AAST 247:
african american
history to 1877

SlaveAuction

Course Description


Between the fifteenth and nineteenth centuries, twelve million Africans were forcibly transported to the Americas.  This course examines one stream of this forced migration to what would eventually become the United States.  It will provide a general knowledge of the major themes and issues in the history of African-descended people in the Unites States, from their first arrival in North America, through the processes of enslavement and the growth of plantation slavery, to the end of slavery and the aftermath of Reconstruction.  We will explore the black struggle for freedom and full citizenship and the long process of emancipation.  We will trace the emergence of a distinct African American culture, and pay special attention to how black men and women struggled to create community, give meaning to their labor, establish and protect family ties, and preserve bodily integrity.  Black men and women daily performed large and small acts resistance to the institutions of slavery and racial discrimination, and we will therefore investigate the array of actions that black men and women took on their own behalf to overcome the constraints under which they lived.  We will simultaneously investigate the ways gender shaped the experience of slavery and freedom for African-American women and men.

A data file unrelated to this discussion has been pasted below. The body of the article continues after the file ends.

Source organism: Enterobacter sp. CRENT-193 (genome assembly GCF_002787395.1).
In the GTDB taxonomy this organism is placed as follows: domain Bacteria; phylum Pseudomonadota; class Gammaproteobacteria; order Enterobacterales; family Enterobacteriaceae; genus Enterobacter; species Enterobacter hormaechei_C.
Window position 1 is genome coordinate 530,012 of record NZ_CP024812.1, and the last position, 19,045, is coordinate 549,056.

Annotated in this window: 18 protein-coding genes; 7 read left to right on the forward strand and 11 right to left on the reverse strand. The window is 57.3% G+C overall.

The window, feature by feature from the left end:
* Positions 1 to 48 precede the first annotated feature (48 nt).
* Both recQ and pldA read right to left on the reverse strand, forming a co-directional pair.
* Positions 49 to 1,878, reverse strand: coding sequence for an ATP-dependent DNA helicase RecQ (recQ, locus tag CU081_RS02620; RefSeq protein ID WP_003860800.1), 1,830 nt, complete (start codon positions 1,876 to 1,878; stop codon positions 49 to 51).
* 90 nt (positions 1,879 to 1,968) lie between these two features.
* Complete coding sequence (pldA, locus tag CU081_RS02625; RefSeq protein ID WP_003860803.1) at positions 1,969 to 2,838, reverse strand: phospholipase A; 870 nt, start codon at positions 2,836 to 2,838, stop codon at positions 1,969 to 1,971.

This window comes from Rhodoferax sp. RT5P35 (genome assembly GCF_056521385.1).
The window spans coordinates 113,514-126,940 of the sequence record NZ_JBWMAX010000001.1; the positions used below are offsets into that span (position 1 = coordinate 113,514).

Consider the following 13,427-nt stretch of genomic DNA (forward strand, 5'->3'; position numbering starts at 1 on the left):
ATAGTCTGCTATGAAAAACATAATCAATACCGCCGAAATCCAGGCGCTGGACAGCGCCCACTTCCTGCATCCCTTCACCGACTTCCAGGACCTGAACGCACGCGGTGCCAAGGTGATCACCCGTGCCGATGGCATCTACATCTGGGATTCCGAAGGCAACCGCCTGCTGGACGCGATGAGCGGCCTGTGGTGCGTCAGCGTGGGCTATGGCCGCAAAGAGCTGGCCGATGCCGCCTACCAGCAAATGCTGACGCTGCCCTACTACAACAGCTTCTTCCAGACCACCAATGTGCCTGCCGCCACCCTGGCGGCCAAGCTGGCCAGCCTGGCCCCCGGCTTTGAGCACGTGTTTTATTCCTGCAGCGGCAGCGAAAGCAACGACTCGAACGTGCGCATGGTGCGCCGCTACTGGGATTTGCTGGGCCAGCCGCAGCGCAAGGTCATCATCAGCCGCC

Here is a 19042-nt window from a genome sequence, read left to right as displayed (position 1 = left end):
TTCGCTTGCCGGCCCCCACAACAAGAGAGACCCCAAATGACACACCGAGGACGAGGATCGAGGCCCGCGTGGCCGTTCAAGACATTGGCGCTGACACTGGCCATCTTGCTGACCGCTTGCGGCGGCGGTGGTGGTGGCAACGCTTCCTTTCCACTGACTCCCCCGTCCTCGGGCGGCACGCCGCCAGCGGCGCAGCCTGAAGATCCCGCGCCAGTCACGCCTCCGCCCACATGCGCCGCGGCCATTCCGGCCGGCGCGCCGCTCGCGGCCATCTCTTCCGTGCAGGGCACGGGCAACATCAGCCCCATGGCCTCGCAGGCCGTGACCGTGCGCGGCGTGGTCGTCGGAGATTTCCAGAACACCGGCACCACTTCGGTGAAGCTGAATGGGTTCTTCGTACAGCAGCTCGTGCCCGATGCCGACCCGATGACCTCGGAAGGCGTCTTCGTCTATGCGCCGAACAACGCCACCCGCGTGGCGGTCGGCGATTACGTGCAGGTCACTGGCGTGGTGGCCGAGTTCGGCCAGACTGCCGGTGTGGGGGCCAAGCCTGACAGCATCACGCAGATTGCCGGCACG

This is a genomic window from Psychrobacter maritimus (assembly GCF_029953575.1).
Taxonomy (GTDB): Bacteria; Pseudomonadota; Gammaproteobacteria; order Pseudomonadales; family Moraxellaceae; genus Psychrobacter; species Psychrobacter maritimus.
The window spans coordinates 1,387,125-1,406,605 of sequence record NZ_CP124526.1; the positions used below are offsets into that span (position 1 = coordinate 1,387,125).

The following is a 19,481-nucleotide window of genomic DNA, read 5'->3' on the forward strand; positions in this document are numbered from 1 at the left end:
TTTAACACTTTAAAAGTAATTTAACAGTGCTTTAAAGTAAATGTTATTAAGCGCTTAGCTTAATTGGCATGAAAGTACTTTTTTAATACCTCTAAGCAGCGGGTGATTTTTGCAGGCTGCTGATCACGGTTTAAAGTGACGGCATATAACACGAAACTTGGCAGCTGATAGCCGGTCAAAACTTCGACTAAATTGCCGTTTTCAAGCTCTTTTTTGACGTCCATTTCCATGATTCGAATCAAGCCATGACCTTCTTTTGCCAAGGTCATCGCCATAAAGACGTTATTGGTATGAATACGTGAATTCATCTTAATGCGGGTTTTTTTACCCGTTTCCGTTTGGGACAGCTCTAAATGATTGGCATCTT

More about this class!


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SlavesAtAuctionSign
cmblair
Cynthia Blair
Associate Professor of African American Studies & ​History

Contact Info

Office: 1231 UH
Email: cmblair@uic.edu

Curriculum Vitae

Syllabus


What Does African American American Studies Mean to You?

"The study of African American life, history, and culture embodies a commitment to explore and expose what it means to live black in the United States, and engages us in a complex analysis of past and present struggles for freedom.  African American Studies offers a necessary corrective to imposed silences about race, gender, and sexuality in American society.  For me, it provides a critical perspective on America's past and present and is the basis for a far-reaching vision of social justice, locally and globally."--Cynthia Blair

Course Information

3 hours. Same as HIST 247. Prerequisite(s): One course in African American studies or history, or consent of the instructor.

Requirements Met

Past Course
US Society Course

Themes

Cultural Production & Analysis
Race, Politics & Institutions

When is it Offered?

Fall Semester